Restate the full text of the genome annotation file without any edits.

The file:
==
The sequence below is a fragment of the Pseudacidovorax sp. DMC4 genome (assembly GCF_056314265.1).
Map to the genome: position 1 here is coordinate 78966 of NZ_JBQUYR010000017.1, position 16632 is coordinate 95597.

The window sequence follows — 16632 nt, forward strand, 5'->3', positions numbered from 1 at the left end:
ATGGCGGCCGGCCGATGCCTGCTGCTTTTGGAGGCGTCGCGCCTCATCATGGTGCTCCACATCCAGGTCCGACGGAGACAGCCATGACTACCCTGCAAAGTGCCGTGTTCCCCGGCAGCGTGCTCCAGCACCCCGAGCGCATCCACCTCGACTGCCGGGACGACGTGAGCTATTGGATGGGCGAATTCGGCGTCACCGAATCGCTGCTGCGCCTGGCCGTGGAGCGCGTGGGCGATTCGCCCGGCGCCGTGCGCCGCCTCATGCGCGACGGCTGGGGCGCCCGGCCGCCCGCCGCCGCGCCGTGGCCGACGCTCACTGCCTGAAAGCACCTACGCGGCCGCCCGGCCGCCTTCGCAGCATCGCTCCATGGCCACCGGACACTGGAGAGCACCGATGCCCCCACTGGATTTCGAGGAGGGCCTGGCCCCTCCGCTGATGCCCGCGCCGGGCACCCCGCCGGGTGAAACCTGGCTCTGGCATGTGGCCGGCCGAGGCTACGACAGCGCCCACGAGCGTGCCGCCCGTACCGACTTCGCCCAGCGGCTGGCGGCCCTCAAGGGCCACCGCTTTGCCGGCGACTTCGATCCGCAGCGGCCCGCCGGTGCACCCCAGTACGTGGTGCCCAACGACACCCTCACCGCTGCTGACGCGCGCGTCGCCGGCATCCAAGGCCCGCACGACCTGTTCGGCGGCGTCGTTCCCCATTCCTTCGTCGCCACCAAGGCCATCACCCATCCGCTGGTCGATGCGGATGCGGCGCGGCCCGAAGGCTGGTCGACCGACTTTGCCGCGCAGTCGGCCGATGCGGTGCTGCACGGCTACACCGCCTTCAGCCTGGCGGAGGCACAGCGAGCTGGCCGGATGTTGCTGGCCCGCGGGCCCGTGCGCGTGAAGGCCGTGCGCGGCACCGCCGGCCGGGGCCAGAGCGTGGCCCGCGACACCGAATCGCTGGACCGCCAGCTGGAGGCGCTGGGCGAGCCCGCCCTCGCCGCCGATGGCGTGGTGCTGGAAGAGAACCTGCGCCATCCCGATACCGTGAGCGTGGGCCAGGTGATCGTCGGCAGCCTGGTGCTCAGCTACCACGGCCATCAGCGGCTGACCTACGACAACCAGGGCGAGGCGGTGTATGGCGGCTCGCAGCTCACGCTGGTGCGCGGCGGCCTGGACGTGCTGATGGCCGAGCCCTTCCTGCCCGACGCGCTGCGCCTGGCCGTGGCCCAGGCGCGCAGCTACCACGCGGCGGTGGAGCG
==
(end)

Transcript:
The sequence below is a fragment of the Pseudacidovorax sp. DMC4 genome (assembly GCF_056314265.1).
Map to the genome: position 1 here is coordinate 78966 of NZ_JBQUYR010000017.1, position 16632 is coordinate 95597.

The window sequence follows — 16632 nt, forward strand, 5'->3', positions numbered from 1 at the left end:
ATGGCGGCCGGCCGATGCCTGCTGCTTTTGGAGGCGTCGCGCCTCATCATGGTGCTCCACATCCAGGTCCGACGGAGACAGCCATGACTACCCTGCAAAGTGCCGTGTTCCCCGGCAGCGTGCTCCAGCACCCCGAGCGCATCCACCTCGACTGCCGGGACGACGTGAGCTATTGGATGGGCGAATTCGGCGTCACCGAATCGCTGCTGCGCCTGGCCGTGGAGCGCGTGGGCGATTCGCCCGGCGCCGTGCGCCGCCTCATGCGCGACGGCTGGGGCGCCCGGCCGCCCGCCGCCGCGCCGTGGCCGACGCTCACTGCCTGAAAGCACCTACGCGGCCGCCCGGCCGCCTTCGCAGCATCGCTCCATGGCCACCGGACACTGGAGAGCACCGATGCCCCCACTGGATTTCGAGGAGGGCCTGGCCCCTCCGCTGATGCCCGCGCCGGGCACCCCGCCGGGTGAAACCTGGCTCTGGCATGTGGCCGGCCGAGGCTACGACAGCGCCCACGAGCGTGCCGCCCGTACCGACTTCGCCCAGCGGCTGGCGGCCCTCAAGGGCCACCGCTTTGCCGGCGACTTCGATCCGCAGCGGCCCGCCGGTGCACCCCAGTACGTGGTGCCCAACGACACCCTCACCGCTGCTGACGCGCGCGTCGCCGGCATCCAAGGCCCGCACGACCTGTTCGGCGGCGTCGTTCCCCATTCCTTCGTCGCCACCAAGGCCATCACCCATCCGCTGGTCGATGCGGATGCGGCGCGGCCCGAAGGCTGGTCGACCGACTTTGCCGCGCAGTCGGCCGATGCGGTGCTGCACGGCTACACCGCCTTCAGCCTGGCGGAGGCACAGCGAGCTGGCCGGATGTTGCTGGCCCGCGGGCCCGTGCGCGTGAAGGCCGTGCGCGGCACCGCCGGCCGGGGCCAGAGCGTGGCCCGCGACACCGAATCGCTGGACCGCCAGCTGGAGGCGCTGGGCGAGCCCGCCCTCGCCGCCGATGGCGTGGTGCTGGAAGAGAACCTGCGCCATCCCGATACCGTGAGCGTGGGCCAGGTGATCGTCGGCAGCCTGGTGCTCAGCTACCACGGCCATCAGCGGCTGACCTACGACAACCAGGGCGAGGCGGTGTATGGCGGCTCGCAGCTCACGCTGGTGCGCGGCGGCCTGGACGTGCTGATGGCCGAGCCCTTCCTGCCCGACGCGCTGCGCCTGGCCGTGGCCCAGGCGCGCAGCTACCACGCGGCGGTGGAGCG